I’ve been presenting the theme around what banks have to do to become digital for a while now, and obviously have blogged and written loads about it, and yet something still niggles in the back of my head. I guess it’s that I’ve written some of the things down, but not all, and the thing that I haven’t blogged in great clarity is what stops banks being digital.
Incumbent banks have lots of issues, and I’ve regularly blogged that they have to change core systems and have passionate leadership from the whole executive team. But why? What’s the real problem with being an incumbent bank? Surely, we have the upper hand? Millions of customers, thousands of staffers, hundreds of branches … and therein lies the problem. The problem is threefold.
- First, banks were built upon a presumption of a branch or face-to-face interaction in a physical space.
- Second, their technologies have been implemented based upon this null presumption.
- Third, their organizational structures are fundamentally flawed due to product silos.
I summarize these three challenges as a focus on physicality, legacy and product. Let’s just explore these three major challenges in a little more depth.
It’s a hard one to let go of, but until we do we’re hampered by heritage. You can never be a digital bank while talking about channels and the need to bring the branch along with you. As I’ve said so often, you need to talk about access and think about what branches are needed for access to digital self-service structures, if any.
This is why the first and most fundamental shift to digital is to accept that this will be a massive change program of the whole bank, not just a project with designated leaders. Digital requires restructuring the bank to a foundation that has the presumption that the internet underlies everything in the bank. Branches, employees, customers and all technologies are implemented on an IP base. Once that’s clear, we can move on to point number two, which is legacy.
How much spend goes into digital innovation?
I keep saying banks must get rid of their old systems (many of which were developed before Mark Zuckerberg was even conceived) and implement fresh, new, shiny ones. But not all banks. Banks in China, much of Asia, Africa, Latin America and parts of Europe such as Poland and Turkey, have core systems implemented after 1994, the year the internet ignited thanks to Tim Berners-Lee and others developing the World Wide Web in 1989. Yet, the banks that are handcuffed by heritage – mainly those in Europe and America – have to ditch their stinking, old monoliths for newly integrated enterprise structures.
To me, it’s like watching a house on fire and the CIO and his team are the fire department. The fire department are spending all their time trying to stop the house burning down, and a small amount trying to build better fire prevention systems. Meanwhile, they haven’t noticed that the owner of the house is pouring petrol on the flames from behind to ensure the fire will never go out.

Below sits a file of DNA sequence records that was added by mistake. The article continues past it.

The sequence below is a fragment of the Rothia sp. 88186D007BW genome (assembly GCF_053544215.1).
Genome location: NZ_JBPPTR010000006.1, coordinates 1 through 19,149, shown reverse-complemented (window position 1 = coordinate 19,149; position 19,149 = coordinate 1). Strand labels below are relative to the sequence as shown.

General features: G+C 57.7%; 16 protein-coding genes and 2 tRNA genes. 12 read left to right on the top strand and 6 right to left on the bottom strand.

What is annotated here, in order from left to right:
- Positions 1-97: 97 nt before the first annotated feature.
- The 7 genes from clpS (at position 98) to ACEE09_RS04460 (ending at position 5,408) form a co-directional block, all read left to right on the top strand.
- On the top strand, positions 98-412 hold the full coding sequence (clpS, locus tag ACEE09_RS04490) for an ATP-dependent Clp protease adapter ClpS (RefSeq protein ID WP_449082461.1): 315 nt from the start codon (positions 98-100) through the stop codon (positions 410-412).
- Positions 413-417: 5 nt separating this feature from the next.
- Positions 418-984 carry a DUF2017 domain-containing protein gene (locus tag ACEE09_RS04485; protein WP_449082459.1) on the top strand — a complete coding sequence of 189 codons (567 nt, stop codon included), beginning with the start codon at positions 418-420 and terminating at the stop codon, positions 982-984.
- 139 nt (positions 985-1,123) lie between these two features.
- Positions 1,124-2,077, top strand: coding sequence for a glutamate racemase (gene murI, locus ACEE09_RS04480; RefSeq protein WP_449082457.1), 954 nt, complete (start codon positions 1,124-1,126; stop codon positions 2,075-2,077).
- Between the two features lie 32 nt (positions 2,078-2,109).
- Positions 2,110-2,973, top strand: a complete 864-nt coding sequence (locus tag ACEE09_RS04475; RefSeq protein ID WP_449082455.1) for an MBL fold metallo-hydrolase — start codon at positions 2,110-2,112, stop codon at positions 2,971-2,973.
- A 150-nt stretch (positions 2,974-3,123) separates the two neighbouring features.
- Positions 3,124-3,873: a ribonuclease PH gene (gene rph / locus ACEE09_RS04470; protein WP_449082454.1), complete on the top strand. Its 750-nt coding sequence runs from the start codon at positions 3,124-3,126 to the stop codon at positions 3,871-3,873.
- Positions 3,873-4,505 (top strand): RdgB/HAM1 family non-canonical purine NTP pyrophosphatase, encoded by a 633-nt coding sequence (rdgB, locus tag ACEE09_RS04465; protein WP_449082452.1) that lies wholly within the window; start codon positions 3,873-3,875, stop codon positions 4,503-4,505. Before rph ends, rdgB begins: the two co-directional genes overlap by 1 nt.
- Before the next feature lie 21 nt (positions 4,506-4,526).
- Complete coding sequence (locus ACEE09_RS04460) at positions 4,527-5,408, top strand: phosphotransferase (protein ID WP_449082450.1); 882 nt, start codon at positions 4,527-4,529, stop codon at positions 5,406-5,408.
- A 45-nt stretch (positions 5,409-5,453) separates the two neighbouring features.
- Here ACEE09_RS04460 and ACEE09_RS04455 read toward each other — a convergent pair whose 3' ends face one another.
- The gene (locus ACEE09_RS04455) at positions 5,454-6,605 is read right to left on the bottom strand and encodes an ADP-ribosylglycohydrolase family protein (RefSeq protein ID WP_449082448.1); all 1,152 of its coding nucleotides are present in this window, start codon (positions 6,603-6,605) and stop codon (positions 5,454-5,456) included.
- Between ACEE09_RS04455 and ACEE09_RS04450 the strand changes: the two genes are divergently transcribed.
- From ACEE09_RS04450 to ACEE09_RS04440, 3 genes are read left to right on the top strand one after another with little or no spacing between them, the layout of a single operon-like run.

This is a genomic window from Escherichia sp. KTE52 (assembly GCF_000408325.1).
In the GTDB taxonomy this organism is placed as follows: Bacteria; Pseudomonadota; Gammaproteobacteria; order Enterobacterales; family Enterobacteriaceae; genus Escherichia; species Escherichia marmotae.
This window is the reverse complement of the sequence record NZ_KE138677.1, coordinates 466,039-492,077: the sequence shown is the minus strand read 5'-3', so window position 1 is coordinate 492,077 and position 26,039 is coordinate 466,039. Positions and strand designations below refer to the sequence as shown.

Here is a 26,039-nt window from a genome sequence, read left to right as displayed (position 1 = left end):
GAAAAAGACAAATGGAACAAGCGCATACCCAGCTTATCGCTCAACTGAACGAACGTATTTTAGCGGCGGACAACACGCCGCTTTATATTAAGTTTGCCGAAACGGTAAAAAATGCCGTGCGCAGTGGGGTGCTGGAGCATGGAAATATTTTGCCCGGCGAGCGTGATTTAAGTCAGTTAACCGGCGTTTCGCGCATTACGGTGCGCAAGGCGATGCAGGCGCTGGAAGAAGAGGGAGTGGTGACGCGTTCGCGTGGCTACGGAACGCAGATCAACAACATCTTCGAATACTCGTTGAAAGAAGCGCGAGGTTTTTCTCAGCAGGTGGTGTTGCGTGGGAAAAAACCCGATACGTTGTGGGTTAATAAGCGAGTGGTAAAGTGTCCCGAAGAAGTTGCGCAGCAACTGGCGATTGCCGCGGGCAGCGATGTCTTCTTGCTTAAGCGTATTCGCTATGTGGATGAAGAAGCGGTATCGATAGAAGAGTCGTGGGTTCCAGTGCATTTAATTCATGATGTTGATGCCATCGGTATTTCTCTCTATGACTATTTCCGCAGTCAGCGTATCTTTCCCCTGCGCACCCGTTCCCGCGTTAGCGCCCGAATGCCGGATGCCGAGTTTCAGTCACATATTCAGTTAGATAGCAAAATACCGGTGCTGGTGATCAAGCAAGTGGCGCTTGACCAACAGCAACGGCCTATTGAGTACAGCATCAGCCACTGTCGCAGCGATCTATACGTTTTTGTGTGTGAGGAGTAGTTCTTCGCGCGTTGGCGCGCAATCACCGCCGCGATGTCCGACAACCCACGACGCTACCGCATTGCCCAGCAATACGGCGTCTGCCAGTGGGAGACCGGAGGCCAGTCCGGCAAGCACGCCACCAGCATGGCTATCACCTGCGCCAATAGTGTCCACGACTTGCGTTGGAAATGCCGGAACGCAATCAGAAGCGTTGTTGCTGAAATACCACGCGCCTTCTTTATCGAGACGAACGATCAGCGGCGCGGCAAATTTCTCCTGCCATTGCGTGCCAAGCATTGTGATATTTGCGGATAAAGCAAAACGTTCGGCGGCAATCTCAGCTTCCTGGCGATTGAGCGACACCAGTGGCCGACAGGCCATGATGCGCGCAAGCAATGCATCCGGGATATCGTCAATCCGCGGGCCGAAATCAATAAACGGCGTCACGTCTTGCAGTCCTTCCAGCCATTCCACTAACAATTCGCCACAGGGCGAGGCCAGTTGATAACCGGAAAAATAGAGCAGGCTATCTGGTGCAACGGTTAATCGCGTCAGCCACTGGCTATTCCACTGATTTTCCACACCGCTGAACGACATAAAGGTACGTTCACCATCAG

The fire of legacy will never be tamed if we continue to spend all of our time investing in keeping it going. We have to bite the bullet and work out a plan to get rid of it, either through migration or reinvention. At that point, you go back to the core question: Do we evolve the bank or build a new one? The answer to this question will be different in every bank, but assuming:
- the executive team understands that digital is a real change program for the whole bank and not just a rinky-dink project; and
- they’re committed to a massive infrastructural rethink from core systems that cemented in place physical structures to a new enterprise core that enables digital access in real-time …
… and both of those are big asks … but assuming they can buy into (1) and (2) then (3) is fairly easy, which is: what is the right organizational structure for our new bank? and hey, if we’re wiping out the old structures, then we can start completely afresh.
Digital allows you to micro-serve mass customers in real-time for almost free, but you can only do this if you have a holistic view of the customer’s data, and you’ll never have this if the King of Spades won’t share his customer data with the Queen of Diamonds.
In fact, banks are only built as product-focused companies due to an error in the 1960s, and we can rebuild to be customer-centric. However, we can only rebuild to be customer-centric if we commit to a massive change program from the executive leadership team down.
Hence, for all these reasons, the three big challenges of a focus on physical, legacy and product can only be broken if the bank truly commits to digital change. Meantime, if it doesn’t, what then?
– This article is reproduced with kind permission. Some minor changes have been made to reflect BankNXT style considerations. You can read the original article here. Main image: Indigo Skies Photography